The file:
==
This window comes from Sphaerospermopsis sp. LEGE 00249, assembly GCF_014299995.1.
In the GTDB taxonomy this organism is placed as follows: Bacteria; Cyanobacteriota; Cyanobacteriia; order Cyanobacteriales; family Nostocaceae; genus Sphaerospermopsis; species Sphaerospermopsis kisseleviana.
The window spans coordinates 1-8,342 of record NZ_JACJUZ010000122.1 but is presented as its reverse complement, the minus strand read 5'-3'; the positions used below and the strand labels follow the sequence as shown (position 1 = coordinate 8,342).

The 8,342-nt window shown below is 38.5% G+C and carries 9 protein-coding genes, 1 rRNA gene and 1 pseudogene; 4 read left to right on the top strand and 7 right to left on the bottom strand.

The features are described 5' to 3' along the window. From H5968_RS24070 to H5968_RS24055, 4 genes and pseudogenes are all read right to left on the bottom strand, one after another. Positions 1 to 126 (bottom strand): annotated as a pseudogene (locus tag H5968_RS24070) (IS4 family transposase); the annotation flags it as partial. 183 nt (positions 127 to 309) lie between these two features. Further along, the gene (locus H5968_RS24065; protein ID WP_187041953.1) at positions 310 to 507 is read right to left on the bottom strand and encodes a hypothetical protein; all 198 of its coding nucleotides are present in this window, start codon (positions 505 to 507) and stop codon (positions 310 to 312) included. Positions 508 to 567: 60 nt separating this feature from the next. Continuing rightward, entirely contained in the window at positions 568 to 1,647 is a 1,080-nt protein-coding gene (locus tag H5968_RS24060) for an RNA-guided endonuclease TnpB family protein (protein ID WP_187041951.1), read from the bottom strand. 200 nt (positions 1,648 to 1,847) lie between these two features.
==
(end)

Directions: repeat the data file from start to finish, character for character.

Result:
This window comes from Sphaerospermopsis sp. LEGE 00249, assembly GCF_014299995.1.
In the GTDB taxonomy this organism is placed as follows: Bacteria; Cyanobacteriota; Cyanobacteriia; order Cyanobacteriales; family Nostocaceae; genus Sphaerospermopsis; species Sphaerospermopsis kisseleviana.
The window spans coordinates 1-8,342 of record NZ_JACJUZ010000122.1 but is presented as its reverse complement, the minus strand read 5'-3'; the positions used below and the strand labels follow the sequence as shown (position 1 = coordinate 8,342).

The 8,342-nt window shown below is 38.5% G+C and carries 9 protein-coding genes, 1 rRNA gene and 1 pseudogene; 4 read left to right on the top strand and 7 right to left on the bottom strand.

The features are described 5' to 3' along the window. From H5968_RS24070 to H5968_RS24055, 4 genes and pseudogenes are all read right to left on the bottom strand, one after another. Positions 1 to 126 (bottom strand): annotated as a pseudogene (locus tag H5968_RS24070) (IS4 family transposase); the annotation flags it as partial. 183 nt (positions 127 to 309) lie between these two features. Further along, the gene (locus H5968_RS24065; protein ID WP_187041953.1) at positions 310 to 507 is read right to left on the bottom strand and encodes a hypothetical protein; all 198 of its coding nucleotides are present in this window, start codon (positions 505 to 507) and stop codon (positions 310 to 312) included. Positions 508 to 567: 60 nt separating this feature from the next. Continuing rightward, entirely contained in the window at positions 568 to 1,647 is a 1,080-nt protein-coding gene (locus tag H5968_RS24060) for an RNA-guided endonuclease TnpB family protein (protein ID WP_187041951.1), read from the bottom strand. 200 nt (positions 1,648 to 1,847) lie between these two features.